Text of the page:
Blog Assignment #2
Police brutality; Black Lives Matter
Growing up in an African American community, you begin to realize how the world looks at you. I was born and raised in the Central District of Seattle, Yesler Terrace. In other words, “the hood.” When I was 12 years old, I remember looking out the window and seeing a number of police officers pointing there weapons at a black teenager with his hands up in the air. Quickly I turned away out of fear. Seconds later I heard gunshots. The following night, there was a candle light vigil for that same person right in front of my house. From my memory, I do not recall any media covering the killing of Dominique but I do recall a sad and upset black community. During that time the only way we could get news out there is through the television media. Those media outlets never gave it the day of time. Now, African Americans throughout the United States have used the social media outlet to voice their concerns about the justice system. This forces media to cover catastrophes such as these because one way or another the news can reach the other side of the globe within seconds. For over a century, blacks have faced an abundant amount of brutality by white police officer. Darnell Moore of the Mic states, “The likelihood that a black person killed by police will be unarmed: They are twice as likely to be killed than a white person.”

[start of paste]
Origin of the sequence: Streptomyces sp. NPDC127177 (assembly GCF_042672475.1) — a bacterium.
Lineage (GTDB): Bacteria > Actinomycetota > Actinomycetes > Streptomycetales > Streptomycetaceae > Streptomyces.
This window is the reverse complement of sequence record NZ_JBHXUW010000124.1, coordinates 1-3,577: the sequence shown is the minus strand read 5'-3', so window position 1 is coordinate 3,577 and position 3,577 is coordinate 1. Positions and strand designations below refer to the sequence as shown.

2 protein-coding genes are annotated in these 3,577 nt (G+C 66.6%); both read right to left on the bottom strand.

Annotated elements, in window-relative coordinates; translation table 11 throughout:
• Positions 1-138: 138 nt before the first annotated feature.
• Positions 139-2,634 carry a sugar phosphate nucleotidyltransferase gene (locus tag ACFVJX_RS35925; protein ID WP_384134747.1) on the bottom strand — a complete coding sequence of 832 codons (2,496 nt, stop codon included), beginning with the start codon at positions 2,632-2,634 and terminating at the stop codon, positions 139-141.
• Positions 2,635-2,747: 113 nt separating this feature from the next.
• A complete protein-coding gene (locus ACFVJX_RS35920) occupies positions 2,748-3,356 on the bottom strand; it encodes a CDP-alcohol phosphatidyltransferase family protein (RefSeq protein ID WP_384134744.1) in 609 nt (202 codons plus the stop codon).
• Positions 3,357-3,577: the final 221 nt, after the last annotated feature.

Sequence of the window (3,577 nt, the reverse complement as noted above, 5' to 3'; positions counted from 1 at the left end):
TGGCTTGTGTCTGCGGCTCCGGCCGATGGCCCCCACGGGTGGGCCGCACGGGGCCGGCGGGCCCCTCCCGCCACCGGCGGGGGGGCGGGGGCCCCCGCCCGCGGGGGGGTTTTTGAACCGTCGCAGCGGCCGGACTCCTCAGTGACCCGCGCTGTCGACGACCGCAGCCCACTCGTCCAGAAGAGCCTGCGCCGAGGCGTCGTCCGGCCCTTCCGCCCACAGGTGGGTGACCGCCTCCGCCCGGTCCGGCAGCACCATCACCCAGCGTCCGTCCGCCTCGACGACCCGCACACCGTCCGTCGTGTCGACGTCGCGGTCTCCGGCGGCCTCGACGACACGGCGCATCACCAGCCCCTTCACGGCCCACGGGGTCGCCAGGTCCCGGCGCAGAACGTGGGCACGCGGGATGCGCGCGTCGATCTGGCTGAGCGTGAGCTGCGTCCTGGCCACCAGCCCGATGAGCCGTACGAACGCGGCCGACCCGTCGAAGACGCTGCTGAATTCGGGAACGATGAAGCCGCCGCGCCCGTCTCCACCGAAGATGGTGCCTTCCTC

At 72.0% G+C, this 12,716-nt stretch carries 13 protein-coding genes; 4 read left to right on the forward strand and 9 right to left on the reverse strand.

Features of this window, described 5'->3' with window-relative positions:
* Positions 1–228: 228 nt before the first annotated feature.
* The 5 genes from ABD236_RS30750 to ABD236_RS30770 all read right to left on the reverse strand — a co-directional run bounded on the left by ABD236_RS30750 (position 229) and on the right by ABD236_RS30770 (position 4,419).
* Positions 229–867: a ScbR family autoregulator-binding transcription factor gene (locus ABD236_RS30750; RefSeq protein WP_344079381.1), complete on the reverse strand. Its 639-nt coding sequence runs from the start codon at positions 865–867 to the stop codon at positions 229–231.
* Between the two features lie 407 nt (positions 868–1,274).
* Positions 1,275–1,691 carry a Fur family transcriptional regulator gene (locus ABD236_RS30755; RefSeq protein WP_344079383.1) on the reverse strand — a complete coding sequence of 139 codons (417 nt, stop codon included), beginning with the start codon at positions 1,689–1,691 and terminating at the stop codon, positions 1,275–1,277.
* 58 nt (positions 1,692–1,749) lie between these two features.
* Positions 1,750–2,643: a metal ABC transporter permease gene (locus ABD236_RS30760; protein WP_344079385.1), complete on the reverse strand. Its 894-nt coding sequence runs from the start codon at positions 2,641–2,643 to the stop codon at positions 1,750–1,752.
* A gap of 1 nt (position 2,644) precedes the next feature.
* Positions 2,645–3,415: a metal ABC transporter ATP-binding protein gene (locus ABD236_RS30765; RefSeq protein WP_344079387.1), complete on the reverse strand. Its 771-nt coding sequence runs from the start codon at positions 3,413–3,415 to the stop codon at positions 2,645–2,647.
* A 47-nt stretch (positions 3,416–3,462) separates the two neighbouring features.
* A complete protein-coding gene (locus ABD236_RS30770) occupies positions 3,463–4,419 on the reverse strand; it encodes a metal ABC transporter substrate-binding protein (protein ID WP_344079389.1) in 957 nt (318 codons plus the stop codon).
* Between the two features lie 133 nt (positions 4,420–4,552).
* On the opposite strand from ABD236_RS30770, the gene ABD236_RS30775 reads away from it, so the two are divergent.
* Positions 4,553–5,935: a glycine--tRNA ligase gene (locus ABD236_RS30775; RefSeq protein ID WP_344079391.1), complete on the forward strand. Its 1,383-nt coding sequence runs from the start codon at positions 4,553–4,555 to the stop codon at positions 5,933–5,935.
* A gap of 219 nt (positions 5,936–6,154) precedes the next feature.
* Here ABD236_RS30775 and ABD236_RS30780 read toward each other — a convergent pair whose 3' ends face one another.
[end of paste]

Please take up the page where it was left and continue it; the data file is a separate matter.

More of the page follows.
On August 9th, 2014, Michael Brown, an unarmed black teenager was murdered by Darren Wilson, a white police officer (Buchanan) It was around noon when Officer Wilson responded to a call of a black male stealing from a liquor store. Wilson arrived to find Michael Brown and his friend walking in the middle of the street. Officer Wilson then claims that he told them to get out of the street and they replied “We are almost where we need to go.” Officer Wilson then claims that he tried to get out of his car but Brown “violently” shut it before he could exit (Clarke). Officer Wilson the claimed that there was a fight over his gun. Keep in mind, we are only hearing the officers side here. The autopsy report proves in many instances that Michael Brown was not aggressive or forceful.
Throughout the case Darren Wilson denied allegations of murdering Brown in cold blood although a series of evidence proved that his killing was unjustified. Witnesses testified against him and autopsy proved that Brown couldn’t have fought. According to Lawrence Kobilinsky, A forensic DNA expert, Michael Brown was shot in the right eye. The autopsy indicated that the same bullet exited his jaw area. What this meant is that Michael brown was falling forward as he was being shot (Rosenbaum). In addition to this madness, why would any officer feel the need to shoot an unarmed bystander 7 times? Was it because he was black?
What happened next was powerful. What is now known as Ferguson unrest was one of the most powerful peaceful protests the world has ever seen. After Michael Browns death, African Americans in Ferguson resisted by protesting. Thousands of people came together to let the police know that we are fed up. Ferguson unrest showed the world that racism is still well and alive. As I researched more into the protest, I began to realize that these protests were considered to be “Riots”. I also realized that video and images were only of those people who found it was okay to break into stores etc. and saying these were the protestors. Truth is majority of the protestors were peaceful and only wanted justice. The media refused to show these demonstrations because they wanted to ruin the image of African Americans. Instead, they let the world know that Missouri was in a state of emergency because blacks are going “crazy”.